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**Week 1.**

**Performance objectives**

Students should be able to

- State difference between vectors and scalar
- Perform simple operations on vectors;
- Determine the sum, difference of any combination of vectors lying in a plane
- Resolve a vector in a given direction.

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**Scalars and Vectors.**

There are two kinds of physical quantities:

- Those which has only magnitude;
- Those which have both magnitude and direction.

Those which have only magnitude but no direction are called **scalars** while those which have both magnitude and also direction are called **vectors.**

Examples of scalars are length, area, volume, mass, work, energy, speed and density. While examples of vectors are displacement, velocity acceleration, force and momentum.

Vectors may necessarily have any particular position associated with them. Such vectors are usually called **free vectors**. Vectors which have particular positions associated with them may be located along a straight line or through a particular point.

This is a vector:

A vector has **magnitude** (size) and **direction**: The length of the line shows its magnitude and the arrowhead points in the direction.

**Vector Notation:** In printed work, a vector is shown in heavy print e.g. **a **or **b**. In written work, a vector is shown by a letter with a bar underneath it. e.g**. **

**Magnitude of a Vector.** The magnitude of a vector **a, **sometimes called the **Modulus** of the vector is represented by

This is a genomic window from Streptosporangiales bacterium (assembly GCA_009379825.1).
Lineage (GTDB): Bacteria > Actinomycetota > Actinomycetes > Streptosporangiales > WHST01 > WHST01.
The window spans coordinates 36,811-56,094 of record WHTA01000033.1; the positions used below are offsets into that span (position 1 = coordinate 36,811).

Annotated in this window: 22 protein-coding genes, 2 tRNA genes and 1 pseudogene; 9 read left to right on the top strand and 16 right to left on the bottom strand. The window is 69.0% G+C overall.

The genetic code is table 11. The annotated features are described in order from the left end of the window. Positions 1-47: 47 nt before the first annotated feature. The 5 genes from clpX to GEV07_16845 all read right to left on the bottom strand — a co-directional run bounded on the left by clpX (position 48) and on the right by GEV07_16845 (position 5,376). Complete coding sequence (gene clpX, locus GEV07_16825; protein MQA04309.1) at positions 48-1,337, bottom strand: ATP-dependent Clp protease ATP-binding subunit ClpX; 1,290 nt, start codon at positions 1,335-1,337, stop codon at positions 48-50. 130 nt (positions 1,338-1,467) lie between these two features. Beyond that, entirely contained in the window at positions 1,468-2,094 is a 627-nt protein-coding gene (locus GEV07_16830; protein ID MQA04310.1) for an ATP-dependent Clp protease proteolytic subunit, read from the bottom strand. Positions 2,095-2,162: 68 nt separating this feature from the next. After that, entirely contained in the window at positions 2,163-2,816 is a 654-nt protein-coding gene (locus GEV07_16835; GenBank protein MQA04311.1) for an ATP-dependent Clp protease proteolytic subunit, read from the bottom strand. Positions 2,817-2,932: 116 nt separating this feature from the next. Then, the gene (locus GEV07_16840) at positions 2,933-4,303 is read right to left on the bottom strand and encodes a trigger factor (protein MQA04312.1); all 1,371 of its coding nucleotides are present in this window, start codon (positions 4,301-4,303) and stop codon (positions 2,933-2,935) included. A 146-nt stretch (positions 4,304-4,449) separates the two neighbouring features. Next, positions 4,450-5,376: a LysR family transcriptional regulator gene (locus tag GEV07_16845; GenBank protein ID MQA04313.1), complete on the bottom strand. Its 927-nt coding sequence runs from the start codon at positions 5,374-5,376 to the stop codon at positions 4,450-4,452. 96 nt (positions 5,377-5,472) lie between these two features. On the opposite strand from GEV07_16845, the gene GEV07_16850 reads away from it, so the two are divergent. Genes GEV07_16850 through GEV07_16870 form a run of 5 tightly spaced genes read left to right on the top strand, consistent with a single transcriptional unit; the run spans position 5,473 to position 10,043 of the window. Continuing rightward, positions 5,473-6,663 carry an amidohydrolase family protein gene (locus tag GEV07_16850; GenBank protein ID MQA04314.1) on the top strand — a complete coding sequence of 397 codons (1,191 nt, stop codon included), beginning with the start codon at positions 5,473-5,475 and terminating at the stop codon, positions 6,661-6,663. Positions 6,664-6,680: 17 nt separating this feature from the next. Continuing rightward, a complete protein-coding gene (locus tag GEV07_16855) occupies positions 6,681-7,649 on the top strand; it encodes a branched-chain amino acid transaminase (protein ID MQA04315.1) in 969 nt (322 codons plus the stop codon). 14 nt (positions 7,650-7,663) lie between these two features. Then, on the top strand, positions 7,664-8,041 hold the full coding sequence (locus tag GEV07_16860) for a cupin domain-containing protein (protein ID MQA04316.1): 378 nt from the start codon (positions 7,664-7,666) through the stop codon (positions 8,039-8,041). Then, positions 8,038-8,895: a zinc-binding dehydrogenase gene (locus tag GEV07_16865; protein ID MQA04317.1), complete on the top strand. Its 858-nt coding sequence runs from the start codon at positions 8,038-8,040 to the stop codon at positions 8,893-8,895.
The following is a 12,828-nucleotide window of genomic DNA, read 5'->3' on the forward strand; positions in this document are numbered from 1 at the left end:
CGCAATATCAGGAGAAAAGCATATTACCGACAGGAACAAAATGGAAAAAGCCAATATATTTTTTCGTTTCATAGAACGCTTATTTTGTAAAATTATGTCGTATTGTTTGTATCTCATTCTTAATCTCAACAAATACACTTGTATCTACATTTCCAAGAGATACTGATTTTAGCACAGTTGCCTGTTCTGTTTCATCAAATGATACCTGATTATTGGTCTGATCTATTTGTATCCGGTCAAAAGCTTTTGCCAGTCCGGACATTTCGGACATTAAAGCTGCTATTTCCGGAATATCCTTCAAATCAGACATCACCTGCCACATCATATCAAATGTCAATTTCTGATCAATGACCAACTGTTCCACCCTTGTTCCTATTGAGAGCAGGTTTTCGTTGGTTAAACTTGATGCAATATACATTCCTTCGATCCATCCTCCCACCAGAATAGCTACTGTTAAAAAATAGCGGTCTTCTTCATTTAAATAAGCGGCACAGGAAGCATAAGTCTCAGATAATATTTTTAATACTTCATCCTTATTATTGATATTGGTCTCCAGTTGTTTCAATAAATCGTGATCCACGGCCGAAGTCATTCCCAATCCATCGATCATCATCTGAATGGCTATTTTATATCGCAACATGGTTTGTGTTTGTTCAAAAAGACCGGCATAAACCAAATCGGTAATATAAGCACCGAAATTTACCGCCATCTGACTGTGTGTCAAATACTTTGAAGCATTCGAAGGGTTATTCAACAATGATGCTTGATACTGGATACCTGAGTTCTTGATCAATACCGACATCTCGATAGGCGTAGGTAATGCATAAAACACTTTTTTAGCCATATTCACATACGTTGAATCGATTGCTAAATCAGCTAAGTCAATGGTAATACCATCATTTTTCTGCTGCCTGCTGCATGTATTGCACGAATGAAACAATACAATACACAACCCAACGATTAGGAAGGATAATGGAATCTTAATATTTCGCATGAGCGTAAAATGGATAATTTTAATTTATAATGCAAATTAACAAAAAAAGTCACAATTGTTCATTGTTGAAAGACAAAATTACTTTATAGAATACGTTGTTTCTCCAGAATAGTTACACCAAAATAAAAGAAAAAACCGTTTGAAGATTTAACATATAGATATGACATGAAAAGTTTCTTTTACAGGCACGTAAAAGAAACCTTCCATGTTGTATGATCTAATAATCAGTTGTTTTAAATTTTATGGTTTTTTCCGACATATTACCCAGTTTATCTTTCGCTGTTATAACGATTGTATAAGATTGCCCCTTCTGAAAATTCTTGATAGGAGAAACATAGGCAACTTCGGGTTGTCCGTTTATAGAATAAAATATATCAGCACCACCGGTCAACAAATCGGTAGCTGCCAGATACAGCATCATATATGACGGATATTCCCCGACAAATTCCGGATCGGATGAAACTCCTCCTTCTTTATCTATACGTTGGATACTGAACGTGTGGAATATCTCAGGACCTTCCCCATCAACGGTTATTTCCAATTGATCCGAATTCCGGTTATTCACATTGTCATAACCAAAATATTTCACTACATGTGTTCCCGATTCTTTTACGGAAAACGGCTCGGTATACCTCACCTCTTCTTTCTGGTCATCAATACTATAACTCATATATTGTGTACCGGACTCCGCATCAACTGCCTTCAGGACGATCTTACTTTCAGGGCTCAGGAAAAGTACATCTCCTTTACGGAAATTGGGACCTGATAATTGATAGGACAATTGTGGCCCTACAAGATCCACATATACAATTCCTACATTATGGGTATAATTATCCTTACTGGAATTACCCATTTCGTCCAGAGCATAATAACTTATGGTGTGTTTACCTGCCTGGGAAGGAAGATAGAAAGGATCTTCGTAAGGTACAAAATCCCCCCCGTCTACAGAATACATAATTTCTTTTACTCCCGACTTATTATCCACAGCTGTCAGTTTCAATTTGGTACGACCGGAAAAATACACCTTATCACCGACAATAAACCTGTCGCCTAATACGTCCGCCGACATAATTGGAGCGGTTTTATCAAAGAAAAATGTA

**The Zero Vector.** The zero vector is a vector with a magnitude of zero. The zero vector has no particular direction. It is represented by **0.** The zero vector is sometimes called **null vector**

**The Unit Vector.** The unit vector in the direction of the vector **a** is the vector represented by **a **and is such that

**The Negative Vector.** The negative vector of a vector **a**, is the vector which has the same magnitude as that if ** ****a **but a direction opposite to that of **a. **The negative vector of **a** is written –a

**Equality of Vectors.** Two vectors are **a** and **b** said to be equal if they have the same magnitude and direction.

**Addition of vector**

Consider the diagram below.

C

P+q q

A p B

From the diagram, the journey from A to C can be accomplished in twi ways;

- From A to B and then from B to C
- From A to C directly

The vector is said to be the sum of the vectors. Therefore we can write

(Triangular law of vector addition)

From the diagram, if we represent the vector by p and the vector by q, the the vector is represented by p+q. The law that is called the** triangular law of vector addition. **The vector p+q is called the resultant of the vector p and q.

From the definition of a negative vector, it can be seen thet subtraction of a vector is the same as the addition of its negative vector.

Consider the diagram below.

P

a-b a+b

S -b Q b R

From the diagram above,

+()

=

=

To demonstrate the sum and difference of two vectors,

If = a, = b, then

= and = a-b

Note, in addition of two or more vectors, the x components will be added together and the y components will also be added together.

Example1. If vector and vector find a + b

Solution:

let and the

= ()

Example2. Add the following vectors and vector

Solution:

let and the

= (1+3, 2+5, 3+3, 4+7)

We can then add vectors by **adding the x parts** and **adding the y parts**

**example**

The vector (8, 13) and the vector (26, 7) add up to the vector (34, 20)

Subtraction of vectors:

**a** = **v** + −**k**

**a** = (12, 2) + −(4, 5)

= (12, 2) + (−4, −5)

= (12−4, 2−5)

= (8, −3)

Solution

(3, 3, 3, 3) + −(1, 2, 3, 4)

= (3, 3, 3, 3) + (−1,−2,−3,−4)

= (3−1, 3−2, 3−3, 3−4)

= (2, 1, 0, −1)

When we multiply a vector by a scalar it is called "scaling" a vector, because we change how big or small the vector is.

**a** = 3**m**

= (3×7, 3×3)

= (21, 9)

It still points in the same direction, but is 3 times longer

Magnitude of a Vector

The magnitude of a vector is shown by two vertical bars on either side of the vector:

**|a|**

OR it can be written with double vertical bars (so as not to confuse it with absolute value):

||**a**||

|**a**| = √(x^{2} + y^{2})

|**b**| = √ (6^{2} + 8^{2})

= √(36+64)

= √100

= 10

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